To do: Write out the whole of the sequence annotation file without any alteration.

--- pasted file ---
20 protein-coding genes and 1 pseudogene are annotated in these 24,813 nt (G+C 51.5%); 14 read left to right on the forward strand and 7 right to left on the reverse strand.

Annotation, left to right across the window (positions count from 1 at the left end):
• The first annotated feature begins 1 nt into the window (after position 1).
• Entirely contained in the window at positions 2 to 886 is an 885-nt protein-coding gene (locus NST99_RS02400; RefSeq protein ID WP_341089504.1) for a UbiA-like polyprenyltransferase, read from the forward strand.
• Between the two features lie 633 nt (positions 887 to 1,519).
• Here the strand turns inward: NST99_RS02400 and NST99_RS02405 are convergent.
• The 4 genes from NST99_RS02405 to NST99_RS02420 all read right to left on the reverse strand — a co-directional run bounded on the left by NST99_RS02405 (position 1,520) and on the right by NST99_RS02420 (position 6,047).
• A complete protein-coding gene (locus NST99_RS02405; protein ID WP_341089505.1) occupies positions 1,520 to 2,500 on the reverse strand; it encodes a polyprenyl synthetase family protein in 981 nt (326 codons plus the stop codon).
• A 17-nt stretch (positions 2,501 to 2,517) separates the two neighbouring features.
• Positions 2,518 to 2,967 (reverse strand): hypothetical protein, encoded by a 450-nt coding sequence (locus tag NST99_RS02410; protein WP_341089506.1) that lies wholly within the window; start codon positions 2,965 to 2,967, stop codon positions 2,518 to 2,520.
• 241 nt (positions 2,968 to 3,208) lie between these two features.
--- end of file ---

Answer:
20 protein-coding genes and 1 pseudogene are annotated in these 24,813 nt (G+C 51.5%); 14 read left to right on the forward strand and 7 right to left on the reverse strand.

Annotation, left to right across the window (positions count from 1 at the left end):
• The first annotated feature begins 1 nt into the window (after position 1).
• Entirely contained in the window at positions 2 to 886 is an 885-nt protein-coding gene (locus NST99_RS02400; RefSeq protein ID WP_341089504.1) for a UbiA-like polyprenyltransferase, read from the forward strand.
• Between the two features lie 633 nt (positions 887 to 1,519).
• Here the strand turns inward: NST99_RS02400 and NST99_RS02405 are convergent.
• The 4 genes from NST99_RS02405 to NST99_RS02420 all read right to left on the reverse strand — a co-directional run bounded on the left by NST99_RS02405 (position 1,520) and on the right by NST99_RS02420 (position 6,047).
• A complete protein-coding gene (locus NST99_RS02405; protein ID WP_341089505.1) occupies positions 1,520 to 2,500 on the reverse strand; it encodes a polyprenyl synthetase family protein in 981 nt (326 codons plus the stop codon).
• A 17-nt stretch (positions 2,501 to 2,517) separates the two neighbouring features.
• Positions 2,518 to 2,967 (reverse strand): hypothetical protein, encoded by a 450-nt coding sequence (locus tag NST99_RS02410; protein WP_341089506.1) that lies wholly within the window; start codon positions 2,965 to 2,967, stop codon positions 2,518 to 2,520.
• 241 nt (positions 2,968 to 3,208) lie between these two features.